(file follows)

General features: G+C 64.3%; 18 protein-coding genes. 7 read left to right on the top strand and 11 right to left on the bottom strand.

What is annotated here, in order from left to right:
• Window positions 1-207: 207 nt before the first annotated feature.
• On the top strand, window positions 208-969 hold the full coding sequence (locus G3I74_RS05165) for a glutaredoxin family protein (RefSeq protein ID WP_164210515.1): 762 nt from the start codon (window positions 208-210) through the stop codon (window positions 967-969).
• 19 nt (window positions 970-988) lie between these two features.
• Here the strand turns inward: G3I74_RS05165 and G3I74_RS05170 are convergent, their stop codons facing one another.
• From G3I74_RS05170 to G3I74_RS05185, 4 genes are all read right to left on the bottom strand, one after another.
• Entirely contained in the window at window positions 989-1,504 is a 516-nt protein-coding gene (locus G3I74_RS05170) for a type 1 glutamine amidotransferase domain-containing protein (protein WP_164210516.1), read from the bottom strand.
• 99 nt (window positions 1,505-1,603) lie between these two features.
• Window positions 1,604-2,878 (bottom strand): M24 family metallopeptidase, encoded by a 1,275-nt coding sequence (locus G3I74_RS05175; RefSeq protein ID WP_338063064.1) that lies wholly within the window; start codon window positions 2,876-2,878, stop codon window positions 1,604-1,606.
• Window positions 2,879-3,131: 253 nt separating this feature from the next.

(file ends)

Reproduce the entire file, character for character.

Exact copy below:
General features: G+C 64.3%; 18 protein-coding genes. 7 read left to right on the top strand and 11 right to left on the bottom strand.

What is annotated here, in order from left to right:
• Window positions 1-207: 207 nt before the first annotated feature.
• On the top strand, window positions 208-969 hold the full coding sequence (locus G3I74_RS05165) for a glutaredoxin family protein (RefSeq protein ID WP_164210515.1): 762 nt from the start codon (window positions 208-210) through the stop codon (window positions 967-969).
• 19 nt (window positions 970-988) lie between these two features.
• Here the strand turns inward: G3I74_RS05165 and G3I74_RS05170 are convergent, their stop codons facing one another.
• From G3I74_RS05170 to G3I74_RS05185, 4 genes are all read right to left on the bottom strand, one after another.
• Entirely contained in the window at window positions 989-1,504 is a 516-nt protein-coding gene (locus G3I74_RS05170) for a type 1 glutamine amidotransferase domain-containing protein (protein WP_164210516.1), read from the bottom strand.
• 99 nt (window positions 1,505-1,603) lie between these two features.
• Window positions 1,604-2,878 (bottom strand): M24 family metallopeptidase, encoded by a 1,275-nt coding sequence (locus G3I74_RS05175; RefSeq protein ID WP_338063064.1) that lies wholly within the window; start codon window positions 2,876-2,878, stop codon window positions 1,604-1,606.
• Window positions 2,879-3,131: 253 nt separating this feature from the next.